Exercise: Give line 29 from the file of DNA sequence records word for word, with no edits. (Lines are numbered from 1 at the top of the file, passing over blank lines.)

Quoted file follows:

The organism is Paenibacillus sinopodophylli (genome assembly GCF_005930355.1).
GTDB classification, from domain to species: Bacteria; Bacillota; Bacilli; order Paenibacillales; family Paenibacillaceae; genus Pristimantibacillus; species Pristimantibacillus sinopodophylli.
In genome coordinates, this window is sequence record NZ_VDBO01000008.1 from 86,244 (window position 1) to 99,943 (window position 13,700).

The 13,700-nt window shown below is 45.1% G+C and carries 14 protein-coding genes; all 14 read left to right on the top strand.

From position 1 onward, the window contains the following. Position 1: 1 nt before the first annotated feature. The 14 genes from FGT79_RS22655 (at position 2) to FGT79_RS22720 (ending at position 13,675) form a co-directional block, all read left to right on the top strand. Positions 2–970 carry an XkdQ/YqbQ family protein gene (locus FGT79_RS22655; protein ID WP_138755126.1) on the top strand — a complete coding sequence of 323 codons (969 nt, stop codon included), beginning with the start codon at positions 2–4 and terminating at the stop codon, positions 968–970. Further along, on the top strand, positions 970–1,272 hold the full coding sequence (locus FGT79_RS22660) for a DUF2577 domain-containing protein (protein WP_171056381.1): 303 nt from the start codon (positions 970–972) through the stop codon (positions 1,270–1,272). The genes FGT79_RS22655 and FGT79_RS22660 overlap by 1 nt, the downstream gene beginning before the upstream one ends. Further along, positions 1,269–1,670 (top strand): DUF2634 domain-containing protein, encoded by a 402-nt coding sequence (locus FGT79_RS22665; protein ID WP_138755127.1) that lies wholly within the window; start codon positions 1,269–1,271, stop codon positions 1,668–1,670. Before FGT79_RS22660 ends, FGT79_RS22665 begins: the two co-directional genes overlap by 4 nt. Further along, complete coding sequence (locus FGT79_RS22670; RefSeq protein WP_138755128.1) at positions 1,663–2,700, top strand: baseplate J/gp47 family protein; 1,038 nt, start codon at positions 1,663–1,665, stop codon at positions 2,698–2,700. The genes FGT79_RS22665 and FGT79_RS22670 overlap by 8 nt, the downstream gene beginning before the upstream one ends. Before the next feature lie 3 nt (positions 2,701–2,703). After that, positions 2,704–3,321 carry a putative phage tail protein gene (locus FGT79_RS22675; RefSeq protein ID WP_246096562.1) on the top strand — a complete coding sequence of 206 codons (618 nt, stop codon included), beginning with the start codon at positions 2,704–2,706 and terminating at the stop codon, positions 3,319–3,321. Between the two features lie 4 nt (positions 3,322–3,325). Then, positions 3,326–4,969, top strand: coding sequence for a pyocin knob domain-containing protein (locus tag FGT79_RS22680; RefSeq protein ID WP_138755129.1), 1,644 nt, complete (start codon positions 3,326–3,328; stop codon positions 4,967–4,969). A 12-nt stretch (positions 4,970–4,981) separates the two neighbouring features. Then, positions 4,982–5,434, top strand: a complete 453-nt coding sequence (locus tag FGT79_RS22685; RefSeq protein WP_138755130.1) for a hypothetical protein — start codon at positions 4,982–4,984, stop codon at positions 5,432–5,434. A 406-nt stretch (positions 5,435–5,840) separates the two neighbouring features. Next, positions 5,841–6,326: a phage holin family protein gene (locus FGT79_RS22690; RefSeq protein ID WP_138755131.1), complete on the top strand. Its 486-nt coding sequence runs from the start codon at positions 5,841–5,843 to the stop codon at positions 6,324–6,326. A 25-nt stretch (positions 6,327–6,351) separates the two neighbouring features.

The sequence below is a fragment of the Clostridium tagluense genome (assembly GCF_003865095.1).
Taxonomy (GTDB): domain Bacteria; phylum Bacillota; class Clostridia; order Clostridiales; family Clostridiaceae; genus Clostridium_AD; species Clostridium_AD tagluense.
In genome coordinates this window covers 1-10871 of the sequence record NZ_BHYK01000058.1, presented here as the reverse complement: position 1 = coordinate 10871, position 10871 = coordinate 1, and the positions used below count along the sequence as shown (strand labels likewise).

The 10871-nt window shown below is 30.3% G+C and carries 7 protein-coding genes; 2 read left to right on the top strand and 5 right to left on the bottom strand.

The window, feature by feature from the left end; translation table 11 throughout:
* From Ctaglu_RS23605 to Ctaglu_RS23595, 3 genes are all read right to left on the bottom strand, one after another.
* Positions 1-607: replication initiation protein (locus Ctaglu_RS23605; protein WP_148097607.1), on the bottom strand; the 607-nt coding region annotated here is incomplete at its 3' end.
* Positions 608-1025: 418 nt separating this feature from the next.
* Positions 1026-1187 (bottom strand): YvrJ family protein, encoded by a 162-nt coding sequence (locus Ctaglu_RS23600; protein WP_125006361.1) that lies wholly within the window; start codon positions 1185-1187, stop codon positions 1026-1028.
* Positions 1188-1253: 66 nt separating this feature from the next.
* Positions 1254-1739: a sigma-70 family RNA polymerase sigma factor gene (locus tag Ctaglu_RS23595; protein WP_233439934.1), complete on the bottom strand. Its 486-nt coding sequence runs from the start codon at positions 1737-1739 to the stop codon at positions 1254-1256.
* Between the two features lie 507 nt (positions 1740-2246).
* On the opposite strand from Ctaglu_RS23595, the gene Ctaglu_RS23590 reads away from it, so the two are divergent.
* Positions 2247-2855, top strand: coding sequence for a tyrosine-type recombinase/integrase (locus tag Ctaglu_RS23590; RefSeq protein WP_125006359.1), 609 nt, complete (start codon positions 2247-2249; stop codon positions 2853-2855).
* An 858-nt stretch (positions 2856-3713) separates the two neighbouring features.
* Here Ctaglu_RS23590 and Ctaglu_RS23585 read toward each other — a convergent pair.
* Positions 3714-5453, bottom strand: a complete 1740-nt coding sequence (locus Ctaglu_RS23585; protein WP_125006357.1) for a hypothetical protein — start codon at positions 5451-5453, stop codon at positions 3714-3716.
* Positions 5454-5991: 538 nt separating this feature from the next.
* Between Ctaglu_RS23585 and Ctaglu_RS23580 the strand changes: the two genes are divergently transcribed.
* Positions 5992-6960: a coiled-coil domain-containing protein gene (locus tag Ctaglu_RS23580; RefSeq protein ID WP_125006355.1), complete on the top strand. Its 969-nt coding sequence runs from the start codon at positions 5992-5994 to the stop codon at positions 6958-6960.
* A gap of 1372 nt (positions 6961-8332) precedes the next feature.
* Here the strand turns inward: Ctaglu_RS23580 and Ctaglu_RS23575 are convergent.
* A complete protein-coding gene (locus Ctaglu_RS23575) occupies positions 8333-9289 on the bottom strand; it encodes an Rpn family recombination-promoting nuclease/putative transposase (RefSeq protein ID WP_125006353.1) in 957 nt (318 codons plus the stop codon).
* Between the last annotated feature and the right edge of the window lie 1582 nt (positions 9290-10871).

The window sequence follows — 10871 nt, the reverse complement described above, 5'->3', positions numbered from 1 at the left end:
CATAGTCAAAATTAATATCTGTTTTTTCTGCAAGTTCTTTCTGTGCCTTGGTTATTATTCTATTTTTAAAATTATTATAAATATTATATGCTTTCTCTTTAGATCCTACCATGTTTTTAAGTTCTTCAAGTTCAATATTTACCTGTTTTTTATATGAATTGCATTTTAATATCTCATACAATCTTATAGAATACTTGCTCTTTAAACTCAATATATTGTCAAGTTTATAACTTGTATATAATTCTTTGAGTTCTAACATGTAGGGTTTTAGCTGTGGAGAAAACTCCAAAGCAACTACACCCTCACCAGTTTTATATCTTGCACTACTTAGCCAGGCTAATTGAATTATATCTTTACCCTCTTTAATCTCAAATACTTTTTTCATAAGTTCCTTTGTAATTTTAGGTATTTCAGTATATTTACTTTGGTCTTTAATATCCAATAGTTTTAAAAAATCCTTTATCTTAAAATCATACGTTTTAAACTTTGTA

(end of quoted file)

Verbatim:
* Between the last annotated feature and the right edge of the window lie 1582 nt (positions 9290-10871).